Effects of amino acids on expression of enterococcal vancomycin resistance
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CitationZarlenga LJ, Gilmore MS, Sahm DF. 1992. Effects of amino acids on expression of enterococcal vancomycin resistance. Antimicrob Agents Chemother. 36, no. 4: 902-5.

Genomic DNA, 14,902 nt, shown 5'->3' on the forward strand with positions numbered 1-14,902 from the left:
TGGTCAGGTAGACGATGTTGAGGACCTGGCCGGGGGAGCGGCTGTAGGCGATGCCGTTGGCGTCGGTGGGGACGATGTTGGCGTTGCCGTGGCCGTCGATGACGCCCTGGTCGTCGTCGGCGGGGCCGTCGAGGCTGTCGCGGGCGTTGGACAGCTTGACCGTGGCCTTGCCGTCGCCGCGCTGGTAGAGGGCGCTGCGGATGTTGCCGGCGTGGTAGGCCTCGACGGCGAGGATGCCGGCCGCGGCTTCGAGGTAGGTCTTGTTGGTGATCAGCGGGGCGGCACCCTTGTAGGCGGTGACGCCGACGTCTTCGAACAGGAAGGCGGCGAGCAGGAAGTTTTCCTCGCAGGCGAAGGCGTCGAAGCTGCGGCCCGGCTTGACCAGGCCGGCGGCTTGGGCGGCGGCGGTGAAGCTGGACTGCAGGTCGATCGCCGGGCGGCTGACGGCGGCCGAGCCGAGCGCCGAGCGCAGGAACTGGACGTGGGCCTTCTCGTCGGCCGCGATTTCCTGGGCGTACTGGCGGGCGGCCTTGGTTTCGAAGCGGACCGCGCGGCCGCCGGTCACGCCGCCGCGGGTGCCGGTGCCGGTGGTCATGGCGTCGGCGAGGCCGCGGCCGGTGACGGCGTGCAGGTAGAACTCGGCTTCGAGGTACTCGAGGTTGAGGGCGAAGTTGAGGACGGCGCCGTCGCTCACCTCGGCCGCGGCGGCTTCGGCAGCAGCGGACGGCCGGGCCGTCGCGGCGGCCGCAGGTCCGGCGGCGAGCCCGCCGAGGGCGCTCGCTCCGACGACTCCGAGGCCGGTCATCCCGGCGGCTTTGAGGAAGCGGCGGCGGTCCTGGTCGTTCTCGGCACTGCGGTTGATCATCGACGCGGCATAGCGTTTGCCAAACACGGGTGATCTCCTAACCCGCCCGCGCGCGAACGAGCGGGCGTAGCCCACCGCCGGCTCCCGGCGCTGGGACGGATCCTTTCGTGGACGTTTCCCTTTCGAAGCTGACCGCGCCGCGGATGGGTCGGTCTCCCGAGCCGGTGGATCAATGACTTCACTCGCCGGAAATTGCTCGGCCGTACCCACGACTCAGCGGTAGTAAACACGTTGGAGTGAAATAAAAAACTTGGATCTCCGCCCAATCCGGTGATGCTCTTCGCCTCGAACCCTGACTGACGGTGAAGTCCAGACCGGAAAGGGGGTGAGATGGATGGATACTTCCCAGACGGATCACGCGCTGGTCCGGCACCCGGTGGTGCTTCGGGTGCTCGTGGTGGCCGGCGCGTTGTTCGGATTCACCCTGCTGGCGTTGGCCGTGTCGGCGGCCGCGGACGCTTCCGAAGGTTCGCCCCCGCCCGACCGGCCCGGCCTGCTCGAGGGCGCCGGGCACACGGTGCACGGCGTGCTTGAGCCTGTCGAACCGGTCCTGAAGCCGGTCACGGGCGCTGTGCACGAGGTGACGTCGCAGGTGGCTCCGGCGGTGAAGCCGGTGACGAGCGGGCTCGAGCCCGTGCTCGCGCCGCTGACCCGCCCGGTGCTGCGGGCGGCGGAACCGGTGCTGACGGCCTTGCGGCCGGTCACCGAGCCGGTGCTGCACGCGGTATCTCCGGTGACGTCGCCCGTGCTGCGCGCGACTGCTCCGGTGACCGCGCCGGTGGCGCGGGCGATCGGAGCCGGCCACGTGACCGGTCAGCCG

AbstractThe effects of various amino acids on vancomycin MICs obtained with resistant enterococci was investigated by using broth dilution testing. For both the type A (i.e., possessing transferable resistance to teicoplanin and vancomycin) and the type B (i.e., possessing teicoplanin susceptibility and nontransferable vancomycin resistance) resistant strains, vancomycin MICs in the presence of glycine were substantially lower than those in unsupplemented broth (range of MIC decrease, 8- to 128-fold). No such effect was seen with Enterococcus gallinarum AIB-39 or with the susceptible control Enterococcus faecalis ATCC 29212. Further testing of two type B strains (E. faecalis V583 and V583-2) showed that certain other amino acids (i.e., D-methionine, D-serine, D-alanine, and D-phenylalanine) had effects similar to that of glycine. Results of sodium dodecyl sulfate-polyacrylamide gel electrophoresis with membrane preparations from these strains revealed the production of vancomycin-inducible proteins of sizes comparable to those describe for other enterococcal isolates that exhibit acquired vancomycin resistance. Even in the presence of 0.2 M glycine, the inducible proteins were produced. These results indicate that certain amino acids specifically interfere with the mechanism(s) of acquired vancomycin resistance in enterococci and that the nature of interference probably involves inhibition or circumvention of the inducible proteins' functions.
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